Rapleys featured on: BBC Newsnight (01.09.23), Sky News (02.09.23)
Published by Inside Housing (31.08.23), The Guardian (01.09.23), The Mirror (02.09.23), Yahoo Finance/News (02.09.23 & 03.09.23), I Paper/I News (03.09.23), Housing Today (04.09.23), Building (04.09.23), MSN/INews (04.09.23), World Socialist Web (05.09.23), The National (05.09.23), Scottish Housing News (05.09.23), UK Construction Blog (05.09.23)
- Prior use of lightweight ‘RAAC’ concrete planks places buildings at risk
- Material used predominantly between the 1950s & 1980s in public sector structures
- Rapleys estimates 5-10% of schools may have used RAAC & urgent surveys required to avoid disaster
- No way to tell how many social housing at risk but it’s imperative to investigate
Rapleys has warned that the UK’s 32,000 schools are most at risk when it comes to crumbling roofs and buildings thanks to the use of reinforced autoclaved aerated concrete (RAAC), a construction material that grew in popularity particularly in buildings constructed in the 1950s to 1980s.
However, it is not just schools that need to be checked as social housing, other public sector buildings and anything else constructed in the 1950s-80s could be at risk.
While councils up and down the country are aware of the material’s usage in public sector buildings, few local authorities have started measures to check how many assets are potentially impacted, let alone started remediation works to reinforce or de-risk, measures that may offer solutions against what is said to be ‘a ticking time bomb’.
Rapleys has been instructed on a number of publicly owned portfolios to survey and solve the problem and, from its research and analysis, the property consultancy has found that 15-20% of school buildings need further investigation and, after full surveys, 5-10% of all buildings were found to contain RAAC instead of traditional or full-weight concrete.
Rapleys’ Building Consultancy Partner James Porter explains: “RAAC was a popular choice of concrete material in the 1950s through to the 1980s as it was more cost efficient, constructed off-site in factories, lightweight and formed into beams which were easy to transport and put in place. However, in hindsight this material is prone to a number of possible inherent defects, as we have seen in recent years with instances of roofs suddenly collapsing, as an example, due to rainwater goods becoming blocked and ponding water gathering on a roof, adding additional weight that can no longer be tolerated by the degrading material. We are working with a number from local authorities to check and de-risk buildings currently and that’s where our estimated figures come from.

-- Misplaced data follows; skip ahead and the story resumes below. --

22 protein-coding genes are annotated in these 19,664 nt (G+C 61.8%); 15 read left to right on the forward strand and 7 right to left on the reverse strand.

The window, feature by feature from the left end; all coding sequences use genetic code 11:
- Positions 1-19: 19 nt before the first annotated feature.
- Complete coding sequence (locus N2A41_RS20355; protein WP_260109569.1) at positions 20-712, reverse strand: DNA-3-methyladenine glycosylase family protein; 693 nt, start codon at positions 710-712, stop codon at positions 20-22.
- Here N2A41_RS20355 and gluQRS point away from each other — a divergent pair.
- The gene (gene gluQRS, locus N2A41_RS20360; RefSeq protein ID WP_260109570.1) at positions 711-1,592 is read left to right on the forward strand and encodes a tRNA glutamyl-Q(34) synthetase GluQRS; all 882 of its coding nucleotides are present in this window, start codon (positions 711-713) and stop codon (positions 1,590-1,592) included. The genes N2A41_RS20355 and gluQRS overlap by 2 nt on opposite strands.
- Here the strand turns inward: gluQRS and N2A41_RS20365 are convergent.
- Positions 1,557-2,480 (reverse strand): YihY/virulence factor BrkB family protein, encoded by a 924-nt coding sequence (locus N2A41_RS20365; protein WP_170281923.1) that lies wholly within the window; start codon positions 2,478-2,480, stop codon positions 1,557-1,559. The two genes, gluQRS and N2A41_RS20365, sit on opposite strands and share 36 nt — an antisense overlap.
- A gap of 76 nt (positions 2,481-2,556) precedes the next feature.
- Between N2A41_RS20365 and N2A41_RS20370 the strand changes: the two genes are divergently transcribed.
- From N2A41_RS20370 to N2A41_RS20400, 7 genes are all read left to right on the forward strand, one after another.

There are very few specialists who can deal with this issue, but the risks are great – particularly given that schools are one of the main structures that are known to have used the material. With over 32,000 public schools in the UK, that suggests a figure of at least 1,600 could be at risk of collapsing roofs thanks to a poor performance of the RAAC concrete planks, something that will only have been exacerbated thanks to weather extremes. With alternating heatwaves and rainfall in recent months and years leading to corrosion of the embedded steel reinforcement within this highly porous and permeable material, it is urgent that local authorities get to grips with the challenge and put in place solutions now.”
Other public sector buildings thought to be affected include libraries, town halls, blocks of flats, council offices and even carpark roofs. Notably some of these buildings have now passed to the hands of the private sector too and have had a change of use or being altered significantly over the years potentially masking this deleterious material.
Richard Crow, Partner in Building Consultancy at Rapleys added: ”The attributing issues from 1950s, 60s and 70s periods of construction, that compounds the current lack of certainty on how far the problem extends, is that Health and Safety (H&S) and Operational and Maintenance (M&E) did not exist in any form, let alone to the standards of our current construction industry. Therefore, there is no way to say which properties have RAAC other than to inspect properties containing flat roofs, built during the 50s, 60s and 70s.
During this period, the largest number of social housing was built so it will be a case of urgent thorough inspection across the country by local authorities, and then, for those that do have it, the problem can be solved by reinforcement works by a qualified and experienced building surveyor. I myself, over my years of surveying, have encountered RAAC to a HMO dwelling, where a single storey extension (forming a flat roof) had been constructed to the rear. The textbook referenced approach that RAAC is only found to multi storey properties is just not the case. In practice, these panels were cheap to procure, easy to install and widely used by any construction contractor of the time, with no mechanism to monitor or record where they were installed. Since then, it’s important to note that modern methods of manufacture and design have now made RAAC an appropriate construction material that is still being installed all over the world.”
Porter concludes: “While recently a note from councils has gone out to stakeholders addressing the issue in simple language and terms, we are very much at the beginning of solving the problem and time is running out before an incredibly serious incident could take place.”